Quality public school education should not depend on property taxes

Rewon Shimray | Cartoonist

When you look back on your educational experience, odds are you have one of two polarizing views of the American public school system: The United States either has the best public education system in the world or the worst. It either sets students up for success or failure. Split views of the public education system is one reason why there are so many private campuses in America. There are 34,576 private schools in the United States, serving 5.7 million K-12 students. Private schools account for 25 percent of the nation’s schools and enroll 10 percent of all K-12 students.

Your views likely depend on where you grew up, what public schools, if any, you attended, and why you either did or did not attend public school. There are huge differences in the quality of public schools depending on the district, and that’s why many students (10 percent according to the National Center for Education Statistics) opt to attend private schools. Public schools in the United States are funded largely through property taxes, meaning there is a direct correlation between the amount of money put into your education and the value of the land and buildings surrounding the school.

That is why we see some public school districts spending tens of thousands of dollars per student per year while others are spending just a few thousand.

For example, 2013 U.S. Census Bureau data reveals Long Lake Central School District in New York spent $63,882 last year per student in their district; this is higher than the average college tuition in America. Terrell County Independent School District in Texas spent $34,447 per student last year. Waco ISD spent $8,802 last year per student, below the national average of $11,841.

Public schools should be equally funded across the nation and across the state. Fifty percent of funding from schools should come nationally and 50 percent should come from the state. This means the federal government should take on more responsibility when it comes to funding our public schools. The Houston Chronicle reports that it is the state, not the federal, government that determines school district funding. That means districts that are unable to meet the funding level because of lower property taxes, state funds make up the difference. With rising property values, state governments are taking less and less of the burden, often leading to more disparities in educational equity.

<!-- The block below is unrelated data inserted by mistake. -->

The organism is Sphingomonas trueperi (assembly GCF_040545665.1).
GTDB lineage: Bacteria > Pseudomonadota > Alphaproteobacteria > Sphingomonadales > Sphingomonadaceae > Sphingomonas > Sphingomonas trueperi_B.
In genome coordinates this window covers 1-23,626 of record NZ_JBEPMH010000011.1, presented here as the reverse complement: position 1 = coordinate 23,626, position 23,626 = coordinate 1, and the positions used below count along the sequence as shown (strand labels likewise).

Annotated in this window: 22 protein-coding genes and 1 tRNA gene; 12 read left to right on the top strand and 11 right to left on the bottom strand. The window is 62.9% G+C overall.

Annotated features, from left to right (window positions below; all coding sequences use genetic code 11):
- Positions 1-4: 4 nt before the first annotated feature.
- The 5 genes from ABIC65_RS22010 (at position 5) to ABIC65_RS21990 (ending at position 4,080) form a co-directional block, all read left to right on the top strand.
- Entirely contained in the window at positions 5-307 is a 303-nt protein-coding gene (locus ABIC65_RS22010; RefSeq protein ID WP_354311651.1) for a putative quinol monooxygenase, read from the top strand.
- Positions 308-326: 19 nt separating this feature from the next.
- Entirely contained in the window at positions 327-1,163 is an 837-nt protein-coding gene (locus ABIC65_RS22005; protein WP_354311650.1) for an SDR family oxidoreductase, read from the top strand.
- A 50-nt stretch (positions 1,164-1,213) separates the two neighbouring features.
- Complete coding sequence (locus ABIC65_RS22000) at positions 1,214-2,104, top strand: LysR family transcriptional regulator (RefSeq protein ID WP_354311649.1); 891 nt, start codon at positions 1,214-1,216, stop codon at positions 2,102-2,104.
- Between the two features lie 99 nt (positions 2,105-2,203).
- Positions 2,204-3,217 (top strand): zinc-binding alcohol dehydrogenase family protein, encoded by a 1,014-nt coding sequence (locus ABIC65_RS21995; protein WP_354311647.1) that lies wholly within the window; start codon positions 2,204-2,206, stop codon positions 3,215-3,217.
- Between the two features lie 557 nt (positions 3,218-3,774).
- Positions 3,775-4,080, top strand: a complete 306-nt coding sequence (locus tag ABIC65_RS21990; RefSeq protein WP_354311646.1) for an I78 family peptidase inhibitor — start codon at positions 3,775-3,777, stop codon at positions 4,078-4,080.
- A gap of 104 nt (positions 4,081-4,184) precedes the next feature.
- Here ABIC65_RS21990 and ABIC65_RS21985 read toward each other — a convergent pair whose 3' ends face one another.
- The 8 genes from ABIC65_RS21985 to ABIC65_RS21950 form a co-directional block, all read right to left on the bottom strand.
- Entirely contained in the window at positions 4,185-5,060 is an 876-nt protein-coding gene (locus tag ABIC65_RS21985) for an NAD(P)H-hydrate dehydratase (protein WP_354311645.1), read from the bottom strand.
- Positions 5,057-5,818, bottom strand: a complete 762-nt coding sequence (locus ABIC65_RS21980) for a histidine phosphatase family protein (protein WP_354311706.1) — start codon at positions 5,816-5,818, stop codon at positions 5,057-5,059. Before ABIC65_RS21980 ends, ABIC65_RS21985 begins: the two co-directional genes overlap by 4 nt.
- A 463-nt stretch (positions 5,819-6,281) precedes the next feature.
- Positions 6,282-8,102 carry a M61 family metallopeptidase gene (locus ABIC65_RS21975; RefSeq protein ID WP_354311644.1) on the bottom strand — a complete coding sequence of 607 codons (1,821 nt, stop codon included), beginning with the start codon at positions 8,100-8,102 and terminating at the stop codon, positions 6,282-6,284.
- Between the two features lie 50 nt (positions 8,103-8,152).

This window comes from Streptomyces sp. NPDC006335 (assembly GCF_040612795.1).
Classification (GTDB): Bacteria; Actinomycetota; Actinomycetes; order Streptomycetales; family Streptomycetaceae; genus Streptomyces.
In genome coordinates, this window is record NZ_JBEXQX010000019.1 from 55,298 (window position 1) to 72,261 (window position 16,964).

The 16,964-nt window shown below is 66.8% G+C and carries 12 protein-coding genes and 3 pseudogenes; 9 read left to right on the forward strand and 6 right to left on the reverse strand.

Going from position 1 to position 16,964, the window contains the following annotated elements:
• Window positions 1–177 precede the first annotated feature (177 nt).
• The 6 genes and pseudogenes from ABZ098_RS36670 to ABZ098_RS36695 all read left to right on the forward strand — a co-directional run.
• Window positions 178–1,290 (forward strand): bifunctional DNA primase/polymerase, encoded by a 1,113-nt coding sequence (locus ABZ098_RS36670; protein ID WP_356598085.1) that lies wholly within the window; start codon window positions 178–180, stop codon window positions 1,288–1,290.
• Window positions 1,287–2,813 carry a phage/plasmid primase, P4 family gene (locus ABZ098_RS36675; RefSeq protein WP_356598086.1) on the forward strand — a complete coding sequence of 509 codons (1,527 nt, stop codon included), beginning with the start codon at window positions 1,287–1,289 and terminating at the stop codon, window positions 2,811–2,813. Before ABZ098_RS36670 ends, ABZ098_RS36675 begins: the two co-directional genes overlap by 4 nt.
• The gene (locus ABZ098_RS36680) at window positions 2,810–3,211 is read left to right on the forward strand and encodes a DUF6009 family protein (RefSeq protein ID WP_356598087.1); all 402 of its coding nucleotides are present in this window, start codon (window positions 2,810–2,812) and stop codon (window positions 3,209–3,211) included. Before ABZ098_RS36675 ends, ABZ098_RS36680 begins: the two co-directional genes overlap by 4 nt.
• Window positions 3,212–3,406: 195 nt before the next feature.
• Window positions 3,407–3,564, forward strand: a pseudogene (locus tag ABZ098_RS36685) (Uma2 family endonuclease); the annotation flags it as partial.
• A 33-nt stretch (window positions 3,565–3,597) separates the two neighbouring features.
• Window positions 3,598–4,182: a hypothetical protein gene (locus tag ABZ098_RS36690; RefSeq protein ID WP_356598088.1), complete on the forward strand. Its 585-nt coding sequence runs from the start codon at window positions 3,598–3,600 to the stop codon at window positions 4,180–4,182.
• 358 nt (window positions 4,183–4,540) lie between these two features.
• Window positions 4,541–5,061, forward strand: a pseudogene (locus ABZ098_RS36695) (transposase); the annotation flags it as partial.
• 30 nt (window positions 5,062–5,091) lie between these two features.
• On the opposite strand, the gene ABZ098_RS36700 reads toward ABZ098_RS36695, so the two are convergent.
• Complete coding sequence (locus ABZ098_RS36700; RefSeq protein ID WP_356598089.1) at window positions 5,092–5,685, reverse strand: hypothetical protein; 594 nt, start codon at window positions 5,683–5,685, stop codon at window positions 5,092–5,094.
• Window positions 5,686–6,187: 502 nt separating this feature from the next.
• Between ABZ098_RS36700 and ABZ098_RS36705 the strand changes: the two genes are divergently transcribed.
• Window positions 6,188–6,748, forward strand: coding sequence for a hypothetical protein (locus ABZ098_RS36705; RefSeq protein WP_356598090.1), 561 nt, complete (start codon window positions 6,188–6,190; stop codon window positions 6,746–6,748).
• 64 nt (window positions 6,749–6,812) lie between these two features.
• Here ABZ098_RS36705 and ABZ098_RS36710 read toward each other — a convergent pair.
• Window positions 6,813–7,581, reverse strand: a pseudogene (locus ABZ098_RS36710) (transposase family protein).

A study from Education Law Center and Rutgers School of Education assessed the funding fairness levels of public K-12 schools. Their 2015 assessment gave Texas a D in funding fairness. Though the cost of living is lower in Texas, the education students receive should not suffer as a result.

There should not be such disparity when it comes to funding public education. One public school shouldn’t be giving iPads to every student when schools a few districts away have books that are outdated and falling apart. This is not to say schools shouldn’t be giving the best resources to their students – they should, but the resources available to public school students should be comparable across all public schools. If public schools continue to be funded through property taxes, that money should be equally dispersed per student per school district on a statewide basis, not locally.

Teachers will also be attracted to school districts with more funding because that often means higher salaries. Of course, teacher salaries should reflect the cost of living in the area they are employed. However, schools where teachers are paid less may mean those teachers have the added stress of having a lower income, less resources and may even need to have a second job. Those factors can impact the amount of quality attention and instruction they are able to provide their students.

A child’s worth is not dependent on how much money their home is worth, and the quality of their education shouldn’t be either.

It should not be a shock that schools that spend less money per student have a lower and later graduation rate, worse standardized test scores and a lower college acceptance rate. Not to mention students at schools funded below the national average are more likely to fall subject to the school-to-prison pipeline, according to research from the ACLU.

There should also be regulations as to how funding is spent and allocated. It would not be fair to students if one school decided to spend 25 percent of the budget on sports and only give the arts 1 percent. Students in public schools should have equal access to resources regarding sports, technology, the arts, STEM and all other areas.

Think back to your local public education system – what could have been better? How did that school allocate resources? Will you send your child to a public school? Will you be involved on the school board or the PTA? How will you advocate for your child’s education? Start advocating for them now.

Research educational policies of candidates you’re voting for. You may never have been in the public school system, but most of America’s youth is. Educational policy is an issue that affects millions of people and, odds are, it will impact your life, too.